DUBLIN, IRELAND – MAY 23: Drag queen artist and Yes campaign activist, Panti Bliss joins supporters in favour of same-sex marriage celebrate and cheer as thousands gather in Dublin Castle square awaiting the referendum vote outcome on May 23, 2015 in Dublin, Ireland. Voters in the Republic of Ireland are taking part in a referendum on legalising same-sex marriage on Friday. The referendum was held 22 years after Ireland decriminalised homosexuality with more than 3.2m people being asked whether they want to amend the country’s constitution to allow gay and lesbian couples to marry. (Photo by Charles McQuillan/Getty Images)
For older activists, the moment marked a profound evolution of their country. For the world, it suggested how far the gay rights movement has come, to make such a significant step in a country with a storied history as a religious stronghold.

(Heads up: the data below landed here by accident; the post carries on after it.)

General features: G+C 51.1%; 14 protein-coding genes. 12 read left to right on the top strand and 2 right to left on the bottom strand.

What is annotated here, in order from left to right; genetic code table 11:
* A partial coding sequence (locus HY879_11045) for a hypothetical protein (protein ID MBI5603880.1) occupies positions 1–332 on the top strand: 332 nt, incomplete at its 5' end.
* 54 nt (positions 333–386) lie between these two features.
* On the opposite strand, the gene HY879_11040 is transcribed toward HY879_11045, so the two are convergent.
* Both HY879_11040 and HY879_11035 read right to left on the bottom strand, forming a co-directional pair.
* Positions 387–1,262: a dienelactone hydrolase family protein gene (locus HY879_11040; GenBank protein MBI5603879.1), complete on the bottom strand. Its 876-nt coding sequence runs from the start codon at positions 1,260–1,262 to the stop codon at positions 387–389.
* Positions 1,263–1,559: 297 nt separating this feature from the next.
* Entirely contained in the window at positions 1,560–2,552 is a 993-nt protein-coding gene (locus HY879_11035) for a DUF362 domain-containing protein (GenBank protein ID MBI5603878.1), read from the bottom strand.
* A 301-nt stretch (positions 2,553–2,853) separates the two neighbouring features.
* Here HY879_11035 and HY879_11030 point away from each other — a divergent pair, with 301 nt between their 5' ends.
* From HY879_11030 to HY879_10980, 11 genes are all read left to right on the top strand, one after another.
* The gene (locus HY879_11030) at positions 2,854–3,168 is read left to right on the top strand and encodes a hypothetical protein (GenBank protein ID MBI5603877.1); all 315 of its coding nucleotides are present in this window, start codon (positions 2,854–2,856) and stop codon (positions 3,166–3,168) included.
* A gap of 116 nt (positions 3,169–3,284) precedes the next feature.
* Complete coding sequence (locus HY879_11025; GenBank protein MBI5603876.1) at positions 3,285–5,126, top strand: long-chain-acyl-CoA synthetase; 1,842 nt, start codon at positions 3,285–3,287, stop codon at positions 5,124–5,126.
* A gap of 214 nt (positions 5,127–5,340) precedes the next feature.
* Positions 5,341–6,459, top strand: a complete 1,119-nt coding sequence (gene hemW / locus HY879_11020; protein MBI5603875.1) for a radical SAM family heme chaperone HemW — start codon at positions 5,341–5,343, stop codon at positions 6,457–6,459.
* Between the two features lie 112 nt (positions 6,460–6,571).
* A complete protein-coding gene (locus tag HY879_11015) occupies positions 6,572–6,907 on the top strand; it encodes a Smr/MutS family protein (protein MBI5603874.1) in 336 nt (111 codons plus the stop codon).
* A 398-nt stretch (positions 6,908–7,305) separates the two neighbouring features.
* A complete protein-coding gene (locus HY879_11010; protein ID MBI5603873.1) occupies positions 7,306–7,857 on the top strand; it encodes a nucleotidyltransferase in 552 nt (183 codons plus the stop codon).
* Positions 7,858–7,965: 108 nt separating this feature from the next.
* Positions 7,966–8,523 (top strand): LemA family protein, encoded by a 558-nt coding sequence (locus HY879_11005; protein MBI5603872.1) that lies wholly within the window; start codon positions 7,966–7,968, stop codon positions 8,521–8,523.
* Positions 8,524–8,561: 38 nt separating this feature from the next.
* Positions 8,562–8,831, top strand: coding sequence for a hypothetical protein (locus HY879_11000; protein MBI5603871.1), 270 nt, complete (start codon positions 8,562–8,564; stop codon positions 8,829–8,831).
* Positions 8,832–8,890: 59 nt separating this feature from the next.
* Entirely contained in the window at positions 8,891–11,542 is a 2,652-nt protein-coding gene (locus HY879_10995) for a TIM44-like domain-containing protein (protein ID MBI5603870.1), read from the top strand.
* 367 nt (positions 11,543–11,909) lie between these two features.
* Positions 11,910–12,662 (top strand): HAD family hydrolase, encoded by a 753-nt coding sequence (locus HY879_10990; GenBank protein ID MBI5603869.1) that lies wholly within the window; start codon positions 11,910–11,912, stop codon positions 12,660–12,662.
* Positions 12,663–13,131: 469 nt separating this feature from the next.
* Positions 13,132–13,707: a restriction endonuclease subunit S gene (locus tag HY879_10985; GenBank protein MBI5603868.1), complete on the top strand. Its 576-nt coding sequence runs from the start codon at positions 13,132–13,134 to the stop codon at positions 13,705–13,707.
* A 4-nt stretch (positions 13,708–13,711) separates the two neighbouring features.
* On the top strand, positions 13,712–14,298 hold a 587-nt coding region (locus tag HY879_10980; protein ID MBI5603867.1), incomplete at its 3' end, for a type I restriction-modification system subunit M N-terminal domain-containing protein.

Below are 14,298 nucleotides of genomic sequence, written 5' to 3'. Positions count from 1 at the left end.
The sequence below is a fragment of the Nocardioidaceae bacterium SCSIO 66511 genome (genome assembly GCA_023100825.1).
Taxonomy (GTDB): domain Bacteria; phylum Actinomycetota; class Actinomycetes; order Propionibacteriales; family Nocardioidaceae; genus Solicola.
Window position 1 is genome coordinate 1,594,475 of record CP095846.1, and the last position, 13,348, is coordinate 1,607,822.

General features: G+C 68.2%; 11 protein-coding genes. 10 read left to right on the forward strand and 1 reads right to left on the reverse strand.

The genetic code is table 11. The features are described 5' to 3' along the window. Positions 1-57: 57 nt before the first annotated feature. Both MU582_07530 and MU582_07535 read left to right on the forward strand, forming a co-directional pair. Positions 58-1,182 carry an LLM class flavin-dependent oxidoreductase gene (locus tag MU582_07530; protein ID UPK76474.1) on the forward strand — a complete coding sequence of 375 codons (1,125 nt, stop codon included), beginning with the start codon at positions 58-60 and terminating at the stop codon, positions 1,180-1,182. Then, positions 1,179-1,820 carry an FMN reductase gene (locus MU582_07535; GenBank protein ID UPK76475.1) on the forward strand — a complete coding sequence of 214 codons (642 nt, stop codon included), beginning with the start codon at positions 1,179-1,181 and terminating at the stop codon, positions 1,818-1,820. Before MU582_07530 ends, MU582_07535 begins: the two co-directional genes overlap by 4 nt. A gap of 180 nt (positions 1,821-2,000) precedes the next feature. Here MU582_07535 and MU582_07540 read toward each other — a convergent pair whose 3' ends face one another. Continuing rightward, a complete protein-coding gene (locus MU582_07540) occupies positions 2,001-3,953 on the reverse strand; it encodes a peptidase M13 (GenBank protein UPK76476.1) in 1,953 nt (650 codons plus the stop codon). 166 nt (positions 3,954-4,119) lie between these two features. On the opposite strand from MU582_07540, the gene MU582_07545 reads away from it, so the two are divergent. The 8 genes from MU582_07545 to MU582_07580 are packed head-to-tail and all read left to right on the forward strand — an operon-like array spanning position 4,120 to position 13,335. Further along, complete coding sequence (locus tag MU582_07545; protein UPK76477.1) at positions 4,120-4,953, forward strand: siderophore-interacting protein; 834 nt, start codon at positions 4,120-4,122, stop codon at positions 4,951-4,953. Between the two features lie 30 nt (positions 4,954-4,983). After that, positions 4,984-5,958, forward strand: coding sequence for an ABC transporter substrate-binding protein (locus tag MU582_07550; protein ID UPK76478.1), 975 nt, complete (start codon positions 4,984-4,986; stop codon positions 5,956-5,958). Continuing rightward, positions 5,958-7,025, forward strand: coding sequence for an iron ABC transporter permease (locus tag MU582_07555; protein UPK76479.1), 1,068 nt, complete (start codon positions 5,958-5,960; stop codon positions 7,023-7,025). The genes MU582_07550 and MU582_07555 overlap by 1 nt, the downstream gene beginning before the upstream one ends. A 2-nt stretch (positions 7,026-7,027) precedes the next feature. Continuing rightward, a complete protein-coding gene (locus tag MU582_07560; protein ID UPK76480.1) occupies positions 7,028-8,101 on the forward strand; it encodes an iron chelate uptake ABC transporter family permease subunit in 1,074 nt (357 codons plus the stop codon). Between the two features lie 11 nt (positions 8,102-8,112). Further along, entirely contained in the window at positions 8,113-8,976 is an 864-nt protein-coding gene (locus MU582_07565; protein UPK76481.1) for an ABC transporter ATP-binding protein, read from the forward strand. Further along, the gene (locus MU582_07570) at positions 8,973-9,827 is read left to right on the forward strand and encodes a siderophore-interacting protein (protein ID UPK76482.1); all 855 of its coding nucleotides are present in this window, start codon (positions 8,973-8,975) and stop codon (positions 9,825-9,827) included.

“Throughout my youth, adolescence and young adulthood, it was a criminal offense to be gay,” said David Norris, a 70-year-old Irish senator and longtime activist.
David Norris photographed by Brian Lawless/PA
He said he had faced “total isolation” as a young man.
“There was silence on the subject,” he said. “It wasn’t mentioned in the newspapers, it wasn’t mentioned in the broadcast media. Then there was a fear of criminal prosecution, of being involuntarily placed in a lunatic asylum, losing your job, being socially destroyed. It was a terrible situation.”
The referendum changes Ireland’s Constitution so that civil marriage between two people is now legal “without distinction as to their sex.”